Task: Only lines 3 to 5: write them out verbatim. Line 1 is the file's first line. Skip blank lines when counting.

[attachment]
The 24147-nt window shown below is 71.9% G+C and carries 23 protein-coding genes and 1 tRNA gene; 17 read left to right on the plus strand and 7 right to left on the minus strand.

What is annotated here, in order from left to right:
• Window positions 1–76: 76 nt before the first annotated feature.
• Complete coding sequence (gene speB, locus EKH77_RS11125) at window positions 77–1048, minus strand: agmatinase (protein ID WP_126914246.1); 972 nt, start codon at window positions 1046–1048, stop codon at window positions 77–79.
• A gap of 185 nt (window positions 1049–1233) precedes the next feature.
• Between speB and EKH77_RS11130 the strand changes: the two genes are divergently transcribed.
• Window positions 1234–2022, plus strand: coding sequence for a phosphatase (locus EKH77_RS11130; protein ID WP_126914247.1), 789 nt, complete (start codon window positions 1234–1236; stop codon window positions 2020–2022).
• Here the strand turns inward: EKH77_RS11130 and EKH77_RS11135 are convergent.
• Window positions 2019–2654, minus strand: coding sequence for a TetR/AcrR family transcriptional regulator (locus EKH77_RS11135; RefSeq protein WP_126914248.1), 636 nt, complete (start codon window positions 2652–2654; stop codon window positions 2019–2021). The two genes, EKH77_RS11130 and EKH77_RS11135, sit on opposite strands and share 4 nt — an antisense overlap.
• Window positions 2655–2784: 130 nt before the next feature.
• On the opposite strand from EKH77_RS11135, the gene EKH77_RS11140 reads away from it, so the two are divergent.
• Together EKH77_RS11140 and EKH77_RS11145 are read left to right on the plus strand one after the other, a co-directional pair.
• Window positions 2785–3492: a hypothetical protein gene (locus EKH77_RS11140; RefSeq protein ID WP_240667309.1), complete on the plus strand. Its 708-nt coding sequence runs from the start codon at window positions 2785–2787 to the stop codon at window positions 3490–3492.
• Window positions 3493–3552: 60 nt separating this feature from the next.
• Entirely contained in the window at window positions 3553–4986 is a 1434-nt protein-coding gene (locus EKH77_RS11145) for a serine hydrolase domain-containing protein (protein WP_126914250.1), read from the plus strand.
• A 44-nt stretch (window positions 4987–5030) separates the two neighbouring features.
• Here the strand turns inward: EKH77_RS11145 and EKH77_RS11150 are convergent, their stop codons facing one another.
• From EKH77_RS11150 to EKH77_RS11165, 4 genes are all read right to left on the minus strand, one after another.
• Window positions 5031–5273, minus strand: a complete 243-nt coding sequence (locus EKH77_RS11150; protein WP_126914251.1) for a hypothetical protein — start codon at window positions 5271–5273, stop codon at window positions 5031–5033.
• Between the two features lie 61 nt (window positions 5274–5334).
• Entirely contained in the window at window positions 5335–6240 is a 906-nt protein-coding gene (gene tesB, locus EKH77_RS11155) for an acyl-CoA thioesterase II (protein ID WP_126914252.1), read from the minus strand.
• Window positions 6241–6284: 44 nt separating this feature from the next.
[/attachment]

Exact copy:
• Window positions 1–76: 76 nt before the first annotated feature.
• Complete coding sequence (gene speB, locus EKH77_RS11125) at window positions 77–1048, minus strand: agmatinase (protein ID WP_126914246.1); 972 nt, start codon at window positions 1046–1048, stop codon at window positions 77–79.
• A gap of 185 nt (window positions 1049–1233) precedes the next feature.